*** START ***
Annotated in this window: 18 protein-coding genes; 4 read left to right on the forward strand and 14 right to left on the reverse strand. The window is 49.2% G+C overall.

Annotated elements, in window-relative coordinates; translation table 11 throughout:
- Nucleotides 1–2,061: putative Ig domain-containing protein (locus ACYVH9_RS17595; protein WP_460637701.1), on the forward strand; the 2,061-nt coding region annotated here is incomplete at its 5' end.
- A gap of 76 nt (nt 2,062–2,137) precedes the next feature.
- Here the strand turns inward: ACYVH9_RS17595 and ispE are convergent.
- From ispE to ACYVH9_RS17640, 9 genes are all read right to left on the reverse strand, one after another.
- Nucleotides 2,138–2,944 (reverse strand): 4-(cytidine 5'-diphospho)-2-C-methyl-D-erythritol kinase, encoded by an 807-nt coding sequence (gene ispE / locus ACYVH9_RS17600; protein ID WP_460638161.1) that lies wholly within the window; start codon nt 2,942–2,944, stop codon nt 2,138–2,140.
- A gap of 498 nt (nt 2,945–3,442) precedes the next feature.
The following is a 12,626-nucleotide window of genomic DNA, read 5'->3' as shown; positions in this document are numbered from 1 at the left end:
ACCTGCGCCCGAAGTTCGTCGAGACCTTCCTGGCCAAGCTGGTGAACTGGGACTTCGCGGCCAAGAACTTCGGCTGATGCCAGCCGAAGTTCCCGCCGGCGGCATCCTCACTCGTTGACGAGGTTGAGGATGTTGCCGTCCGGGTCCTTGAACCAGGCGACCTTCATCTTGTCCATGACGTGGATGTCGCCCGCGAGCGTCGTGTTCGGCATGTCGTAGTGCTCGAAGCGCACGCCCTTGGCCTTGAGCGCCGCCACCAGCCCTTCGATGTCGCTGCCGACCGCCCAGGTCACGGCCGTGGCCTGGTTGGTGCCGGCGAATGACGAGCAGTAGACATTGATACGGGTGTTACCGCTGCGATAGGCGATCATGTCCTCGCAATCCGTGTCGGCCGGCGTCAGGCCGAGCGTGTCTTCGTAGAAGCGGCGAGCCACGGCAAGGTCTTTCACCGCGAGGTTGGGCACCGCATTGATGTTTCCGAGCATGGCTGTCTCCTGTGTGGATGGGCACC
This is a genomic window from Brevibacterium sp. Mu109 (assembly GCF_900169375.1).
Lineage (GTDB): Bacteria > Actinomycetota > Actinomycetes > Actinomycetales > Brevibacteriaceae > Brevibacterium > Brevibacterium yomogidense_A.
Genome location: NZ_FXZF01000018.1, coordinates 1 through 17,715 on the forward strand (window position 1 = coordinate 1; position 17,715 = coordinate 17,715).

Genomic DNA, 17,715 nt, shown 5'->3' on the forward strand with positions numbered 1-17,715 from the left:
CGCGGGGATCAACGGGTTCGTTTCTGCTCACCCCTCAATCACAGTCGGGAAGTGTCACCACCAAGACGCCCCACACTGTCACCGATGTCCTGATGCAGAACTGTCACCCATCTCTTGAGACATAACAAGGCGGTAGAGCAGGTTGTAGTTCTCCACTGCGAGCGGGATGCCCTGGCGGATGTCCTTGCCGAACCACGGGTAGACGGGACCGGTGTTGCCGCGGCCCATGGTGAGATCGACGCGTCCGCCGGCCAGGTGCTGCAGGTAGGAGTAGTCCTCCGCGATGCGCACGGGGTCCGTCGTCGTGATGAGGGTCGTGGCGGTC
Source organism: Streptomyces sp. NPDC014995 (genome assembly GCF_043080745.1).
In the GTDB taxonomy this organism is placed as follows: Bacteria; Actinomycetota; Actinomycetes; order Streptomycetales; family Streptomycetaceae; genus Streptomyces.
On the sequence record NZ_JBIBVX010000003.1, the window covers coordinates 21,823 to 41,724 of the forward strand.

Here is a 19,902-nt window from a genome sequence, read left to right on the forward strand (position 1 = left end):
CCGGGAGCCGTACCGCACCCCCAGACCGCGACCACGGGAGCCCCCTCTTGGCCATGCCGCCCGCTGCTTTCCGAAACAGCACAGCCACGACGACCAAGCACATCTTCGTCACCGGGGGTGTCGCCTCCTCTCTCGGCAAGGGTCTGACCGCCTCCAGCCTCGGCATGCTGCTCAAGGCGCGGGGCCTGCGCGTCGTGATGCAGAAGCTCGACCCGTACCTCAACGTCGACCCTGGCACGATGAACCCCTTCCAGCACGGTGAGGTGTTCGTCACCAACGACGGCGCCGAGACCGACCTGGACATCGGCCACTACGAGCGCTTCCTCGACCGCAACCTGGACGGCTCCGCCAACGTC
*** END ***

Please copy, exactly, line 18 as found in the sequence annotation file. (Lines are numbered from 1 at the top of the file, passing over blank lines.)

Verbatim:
On the sequence record NZ_JBIBVX010000003.1, the window covers coordinates 21,823 to 41,724 of the forward strand.